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Fixed recoverable costs are the wrong medicine

Fixed recoverable costs are the wrong medicine


The government should consider alternatives to reducing the NHS's bill before imposing a costs cap, argues Greg Smith

What are the similarities between the 2015 proposals for fixed recoverable costs in clinical negligence claims and the updated 2017 version? Certainly not the level at which the cap kicks in, which has yo-yoed from £100,000 to £250,000 and now down to £25,000. Sadly, the consistent themes are patchy premises and an unfair narrative.

The policy-based argument – most recently set out in the Department of Health’s ‘Introducing Fixed Recoverable Costs in Lower Value Clinical Negligence Claims’ consultation – is that something must be wrong with the current system, as costs can often be larger sums than recovered damages.

The accompanying political language has taken a rather more demagogic tone: ‘unscrupulous’ lawyers (use of that specific word is a particular similarity between the 2015 and 2017 iterations) have been creaming off ‘excessive’ costs. This deliberately and effectively plays into public perceptions of mercenary lawyers having more to gain from litigation than claimants, while reflecting public concerns about the NHS’s parlous financial position.

It’s certainly accurate that the costs of clinical negligence claims can often outweigh the compensation awarded. This is (speciously) compelling – shouldn’t the person who has actually suffered get the larger of these two amounts? However, as even the DoH’s latest consultation acknowledges, issues and evidence may be complex even though the injury is (comparatively) less serious. Just because the compensation that a person receives falls below the cost of proving that they are entitled to it (or below the proposed £25,000 limit) doesn’t mean that they are less entitled to it, and shouldn’t mean they are disincentivised from seeking it.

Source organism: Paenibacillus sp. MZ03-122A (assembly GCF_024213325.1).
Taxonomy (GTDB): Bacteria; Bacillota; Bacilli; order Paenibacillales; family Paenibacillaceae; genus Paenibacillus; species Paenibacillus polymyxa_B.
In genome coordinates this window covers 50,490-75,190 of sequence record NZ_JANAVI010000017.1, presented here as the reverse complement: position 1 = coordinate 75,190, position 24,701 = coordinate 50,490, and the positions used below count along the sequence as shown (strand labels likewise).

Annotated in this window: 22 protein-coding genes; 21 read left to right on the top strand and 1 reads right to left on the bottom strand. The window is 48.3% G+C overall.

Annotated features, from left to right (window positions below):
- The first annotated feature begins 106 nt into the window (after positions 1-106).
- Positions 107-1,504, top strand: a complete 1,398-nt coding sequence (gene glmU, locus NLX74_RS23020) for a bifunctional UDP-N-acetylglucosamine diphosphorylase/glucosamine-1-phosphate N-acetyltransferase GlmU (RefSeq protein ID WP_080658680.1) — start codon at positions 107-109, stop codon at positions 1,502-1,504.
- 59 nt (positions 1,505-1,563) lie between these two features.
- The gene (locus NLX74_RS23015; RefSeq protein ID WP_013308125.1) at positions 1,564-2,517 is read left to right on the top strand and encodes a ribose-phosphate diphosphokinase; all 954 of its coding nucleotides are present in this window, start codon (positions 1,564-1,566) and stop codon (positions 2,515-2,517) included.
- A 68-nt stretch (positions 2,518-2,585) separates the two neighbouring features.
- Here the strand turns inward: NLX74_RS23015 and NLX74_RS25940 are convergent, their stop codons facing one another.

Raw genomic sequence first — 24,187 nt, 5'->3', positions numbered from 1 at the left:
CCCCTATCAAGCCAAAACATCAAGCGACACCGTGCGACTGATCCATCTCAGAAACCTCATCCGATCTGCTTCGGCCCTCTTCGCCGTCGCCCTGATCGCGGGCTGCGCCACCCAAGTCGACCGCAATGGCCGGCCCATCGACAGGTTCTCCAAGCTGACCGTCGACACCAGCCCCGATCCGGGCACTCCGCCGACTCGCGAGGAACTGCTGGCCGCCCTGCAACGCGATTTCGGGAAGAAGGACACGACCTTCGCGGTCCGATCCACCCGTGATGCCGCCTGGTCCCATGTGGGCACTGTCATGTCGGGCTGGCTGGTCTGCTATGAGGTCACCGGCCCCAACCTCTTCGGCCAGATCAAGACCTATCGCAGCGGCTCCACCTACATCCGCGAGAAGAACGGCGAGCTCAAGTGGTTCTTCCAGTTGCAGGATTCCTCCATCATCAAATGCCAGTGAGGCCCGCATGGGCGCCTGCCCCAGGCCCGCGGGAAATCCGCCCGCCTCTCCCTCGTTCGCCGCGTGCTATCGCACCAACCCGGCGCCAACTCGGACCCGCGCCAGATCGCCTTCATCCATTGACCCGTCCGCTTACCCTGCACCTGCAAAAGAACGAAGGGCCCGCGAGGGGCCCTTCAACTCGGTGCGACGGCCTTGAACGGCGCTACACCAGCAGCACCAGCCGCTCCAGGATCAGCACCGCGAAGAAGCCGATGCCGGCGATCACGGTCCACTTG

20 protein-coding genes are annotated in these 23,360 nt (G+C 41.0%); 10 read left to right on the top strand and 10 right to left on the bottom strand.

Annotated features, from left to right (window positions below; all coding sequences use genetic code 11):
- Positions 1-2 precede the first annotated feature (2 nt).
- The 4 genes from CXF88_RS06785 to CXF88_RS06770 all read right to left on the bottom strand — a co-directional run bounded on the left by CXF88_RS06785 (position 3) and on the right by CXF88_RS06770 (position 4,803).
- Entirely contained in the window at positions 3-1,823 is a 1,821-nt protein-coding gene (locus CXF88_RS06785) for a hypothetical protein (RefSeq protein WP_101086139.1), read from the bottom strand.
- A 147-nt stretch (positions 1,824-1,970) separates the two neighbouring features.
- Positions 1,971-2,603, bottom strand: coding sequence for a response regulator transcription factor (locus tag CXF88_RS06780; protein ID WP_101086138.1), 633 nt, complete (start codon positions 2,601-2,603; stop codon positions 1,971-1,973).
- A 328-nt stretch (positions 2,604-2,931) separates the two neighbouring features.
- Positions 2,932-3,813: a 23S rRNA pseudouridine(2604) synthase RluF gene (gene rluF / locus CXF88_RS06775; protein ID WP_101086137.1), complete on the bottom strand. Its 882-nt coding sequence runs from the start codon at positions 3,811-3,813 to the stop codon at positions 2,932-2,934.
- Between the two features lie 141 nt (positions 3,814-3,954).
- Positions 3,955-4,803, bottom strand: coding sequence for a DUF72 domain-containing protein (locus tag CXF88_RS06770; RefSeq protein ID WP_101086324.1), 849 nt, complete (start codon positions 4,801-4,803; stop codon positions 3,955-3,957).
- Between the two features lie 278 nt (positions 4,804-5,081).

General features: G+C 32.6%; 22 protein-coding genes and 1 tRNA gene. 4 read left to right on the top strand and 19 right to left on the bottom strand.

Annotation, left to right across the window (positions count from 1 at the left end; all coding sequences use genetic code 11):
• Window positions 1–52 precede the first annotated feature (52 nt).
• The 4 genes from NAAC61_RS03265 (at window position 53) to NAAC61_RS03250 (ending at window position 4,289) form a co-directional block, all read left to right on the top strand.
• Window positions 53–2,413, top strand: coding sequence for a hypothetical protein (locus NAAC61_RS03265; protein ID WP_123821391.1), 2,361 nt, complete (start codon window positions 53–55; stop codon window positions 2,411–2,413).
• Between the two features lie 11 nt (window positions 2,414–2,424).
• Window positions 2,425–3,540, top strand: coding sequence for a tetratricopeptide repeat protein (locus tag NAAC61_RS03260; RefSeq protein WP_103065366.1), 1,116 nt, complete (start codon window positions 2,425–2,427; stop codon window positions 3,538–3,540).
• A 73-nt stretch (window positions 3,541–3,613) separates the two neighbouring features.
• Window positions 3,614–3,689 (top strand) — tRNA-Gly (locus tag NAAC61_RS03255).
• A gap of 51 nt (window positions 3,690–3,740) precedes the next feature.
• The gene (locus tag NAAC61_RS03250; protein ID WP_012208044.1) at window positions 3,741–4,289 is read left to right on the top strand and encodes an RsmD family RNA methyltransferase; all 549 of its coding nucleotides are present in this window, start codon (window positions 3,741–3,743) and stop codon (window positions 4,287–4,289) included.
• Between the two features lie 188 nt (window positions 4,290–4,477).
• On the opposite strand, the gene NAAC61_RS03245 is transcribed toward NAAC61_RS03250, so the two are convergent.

A skim-read of the CPR belies the accusation of excessive costs being deliberately generated; there are controls on the use of expert evidence, and costs must not only be reasonably incurred, but also proportionate. Not only would excessive costs fall afoul of the latter provision, but a solicitor who deliberately inflated their costs would expect a knock on the door from an unimpressed Solicitors Regulation Authority.

The consequences of the proposal are extremely problematic. Introducing this cap will clearly disincentivise firms from taking on cases where they might not be able to recoup legitimate expenditure. The DoH says 60 per cent of claims fall below £25,000, meaning that access to justice will potentially be limited for the majority of people seeking redress from the NHS for negligence – on the basis of flawed arguments. This might not be unscrupulous, but it’s unfair for claimants and unhealthy for the rule of law.

There are alternatives which could legitimately reduce the NHS’s bill, such as earlier efforts to reach settlement and greater efforts to reduce claims in the first place. Laudably, both are already being pursued by the DoH, and should be given a chance before this more drastic intervention is even considered.

The good news is that the significant fluctuation in the suggested damages level before the cap commences suggests the government isn’t entirely sure of its ground. The consultation closes on 1 May. Make your voice heard.

Greg Smith is a committee member of the Junior Lawyers Division of the Law Society